Reputation management: the effect of a controversial campaign

Linsey • 8 minute read • 15/10/2018
Reputation management
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What happens when a brand launches a controversial campaign that causes commotion? Sports brand Nike was under fire because of their ‘Dream Crazy’ campaign. For the thirtieth anniversary of “Just Do It”, an ad aired in which controversial NFL player Colin Kaepernick played the leading role. The result: a dip of 3% on the stock market, followed by an increase of 31% in online purchases and a share on the stock exchange that reached a record high. Despite the American nature of the campaign, a worldwide discussion followed, with Twitter acting as the main platform. Together with our analysts, we analyzed data from the Media Monitor to measure the effect of the much discussed campaign.

It almost looks like a movie scenario. An American Footbal player from the NFL, who stands up against the oppression of black people by remaining crouched down while the national anthem plays. President Trump called him a traitor. The player, who led his team to the Super Bowl, is clubless and still one of the world’s biggest sports brands chooses this player as the face of a big campaign. “Believe in something. Even if it means sacrificing everything” is the slogan of the brand’s latest campaign, with which Nike has been able to win the news in recent weeks.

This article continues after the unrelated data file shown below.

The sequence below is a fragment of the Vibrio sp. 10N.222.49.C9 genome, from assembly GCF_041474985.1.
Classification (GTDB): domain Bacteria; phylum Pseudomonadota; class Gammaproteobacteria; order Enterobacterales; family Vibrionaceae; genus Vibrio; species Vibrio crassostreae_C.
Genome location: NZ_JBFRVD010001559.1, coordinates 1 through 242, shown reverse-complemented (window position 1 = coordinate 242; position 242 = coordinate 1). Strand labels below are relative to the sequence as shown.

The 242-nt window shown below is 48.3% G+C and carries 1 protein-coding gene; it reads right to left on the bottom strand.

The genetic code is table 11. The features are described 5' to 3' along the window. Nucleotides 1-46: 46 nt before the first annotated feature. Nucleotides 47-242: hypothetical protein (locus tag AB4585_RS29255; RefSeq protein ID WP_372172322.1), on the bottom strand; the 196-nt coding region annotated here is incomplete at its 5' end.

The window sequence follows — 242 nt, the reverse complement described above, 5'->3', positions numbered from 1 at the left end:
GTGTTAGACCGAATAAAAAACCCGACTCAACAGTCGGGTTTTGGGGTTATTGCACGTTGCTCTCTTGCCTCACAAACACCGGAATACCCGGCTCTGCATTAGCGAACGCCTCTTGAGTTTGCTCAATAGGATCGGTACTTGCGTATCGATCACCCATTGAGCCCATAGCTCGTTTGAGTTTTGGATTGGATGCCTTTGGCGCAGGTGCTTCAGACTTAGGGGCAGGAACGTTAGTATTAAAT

Coloring outside the lines with a campaign

We see it more often; brands that color outside the lines. Campaigns on the edge of political or social discussions, almost forcing consumers to form an opinion and speak out. The campaignsare widely discussed and shared through various media, opinions are divided and the online discussion rages on. But how does this influence the world’s biggest brands?

Using the “Dream Crazy” campaign, Nike focuses primarily on young people in urban areas. ‘Coincidentally’ this is also the population group that is usually anti-Trump. So, in addition to taking a political standpoint, Nike has deliberately chosen to tailor their marketing message for their specific target group.

Media attention for the 'Dream Crazy' campaign

When we look at the online news coverage of the much-discussed campaign of the sports brand, we see that Twitter is the main source of discussion here, followed by news sites. The campaign is also so popular in various countries that even impactful, national media pay extensive attention to the issue.

A further look at the reputation of Nike

According to the latest research by The Reputation Institute (2017), Nike holds the 15th position in the top 100 most reputable organizations in the world. Organizations that meet stakeholder expectations within the 7 main reputation pillars receive significantly more support from their stakeholders. This concerns the pillars Products & Services, Innovation, Employment, Governance, CSR, Leadership and (Financial) performance.

The advantages of a strong or excellent reputation for these brands include:

  • more purchases;
  • recommendations;
  • crisis-proof;
  • verbal support;
  • investments.

Taking this specific campaign into account, we can say that Nike is crisis proof. There is a lot of verbal support for the campaign and the market value and (online) purchases have increased despite the commotion surrounding the campaign.